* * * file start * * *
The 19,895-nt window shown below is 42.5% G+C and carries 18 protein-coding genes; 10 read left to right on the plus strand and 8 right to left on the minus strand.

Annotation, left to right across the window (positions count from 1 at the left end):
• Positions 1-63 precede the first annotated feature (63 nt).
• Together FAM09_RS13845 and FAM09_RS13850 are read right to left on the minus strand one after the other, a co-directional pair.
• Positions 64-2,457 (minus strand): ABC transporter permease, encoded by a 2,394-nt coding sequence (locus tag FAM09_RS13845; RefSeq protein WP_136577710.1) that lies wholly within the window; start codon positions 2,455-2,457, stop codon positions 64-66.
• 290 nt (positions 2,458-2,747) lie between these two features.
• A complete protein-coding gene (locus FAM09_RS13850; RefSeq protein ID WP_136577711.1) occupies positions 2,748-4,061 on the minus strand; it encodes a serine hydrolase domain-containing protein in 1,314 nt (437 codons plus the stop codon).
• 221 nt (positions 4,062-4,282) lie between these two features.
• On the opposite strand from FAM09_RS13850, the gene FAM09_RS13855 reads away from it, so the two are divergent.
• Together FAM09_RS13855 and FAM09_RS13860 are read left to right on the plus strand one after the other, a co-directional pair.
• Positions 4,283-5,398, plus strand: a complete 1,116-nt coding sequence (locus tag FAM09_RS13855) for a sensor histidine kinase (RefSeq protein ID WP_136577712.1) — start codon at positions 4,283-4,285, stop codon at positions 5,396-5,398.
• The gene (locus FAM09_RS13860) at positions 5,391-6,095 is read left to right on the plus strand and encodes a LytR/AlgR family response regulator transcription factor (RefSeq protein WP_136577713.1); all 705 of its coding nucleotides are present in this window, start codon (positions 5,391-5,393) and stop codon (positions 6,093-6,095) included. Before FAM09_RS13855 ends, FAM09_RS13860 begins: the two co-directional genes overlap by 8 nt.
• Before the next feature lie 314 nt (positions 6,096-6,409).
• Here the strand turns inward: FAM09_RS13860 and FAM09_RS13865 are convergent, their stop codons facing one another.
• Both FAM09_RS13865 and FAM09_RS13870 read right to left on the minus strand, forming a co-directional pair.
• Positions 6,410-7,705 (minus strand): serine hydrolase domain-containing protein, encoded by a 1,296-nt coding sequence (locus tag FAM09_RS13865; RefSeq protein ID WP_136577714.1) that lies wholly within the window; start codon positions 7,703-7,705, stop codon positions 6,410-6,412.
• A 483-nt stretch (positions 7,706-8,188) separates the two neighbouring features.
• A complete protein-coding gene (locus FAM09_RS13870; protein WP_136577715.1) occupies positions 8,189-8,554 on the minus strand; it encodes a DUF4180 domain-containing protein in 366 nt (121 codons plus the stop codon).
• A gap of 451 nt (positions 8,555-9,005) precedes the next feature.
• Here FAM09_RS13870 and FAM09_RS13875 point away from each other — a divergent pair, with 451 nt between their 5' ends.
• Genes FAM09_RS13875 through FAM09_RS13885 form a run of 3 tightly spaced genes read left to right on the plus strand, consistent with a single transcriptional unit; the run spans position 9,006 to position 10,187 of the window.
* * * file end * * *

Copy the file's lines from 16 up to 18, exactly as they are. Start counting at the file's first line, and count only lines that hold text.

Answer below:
• Positions 6,410-7,705 (minus strand): serine hydrolase domain-containing protein, encoded by a 1,296-nt coding sequence (locus tag FAM09_RS13865; RefSeq protein ID WP_136577714.1) that lies wholly within the window; start codon positions 7,703-7,705, stop codon positions 6,410-6,412.
• A 483-nt stretch (positions 7,706-8,188) separates the two neighbouring features.
• A complete protein-coding gene (locus FAM09_RS13870; protein WP_136577715.1) occupies positions 8,189-8,554 on the minus strand; it encodes a DUF4180 domain-containing protein in 366 nt (121 codons plus the stop codon).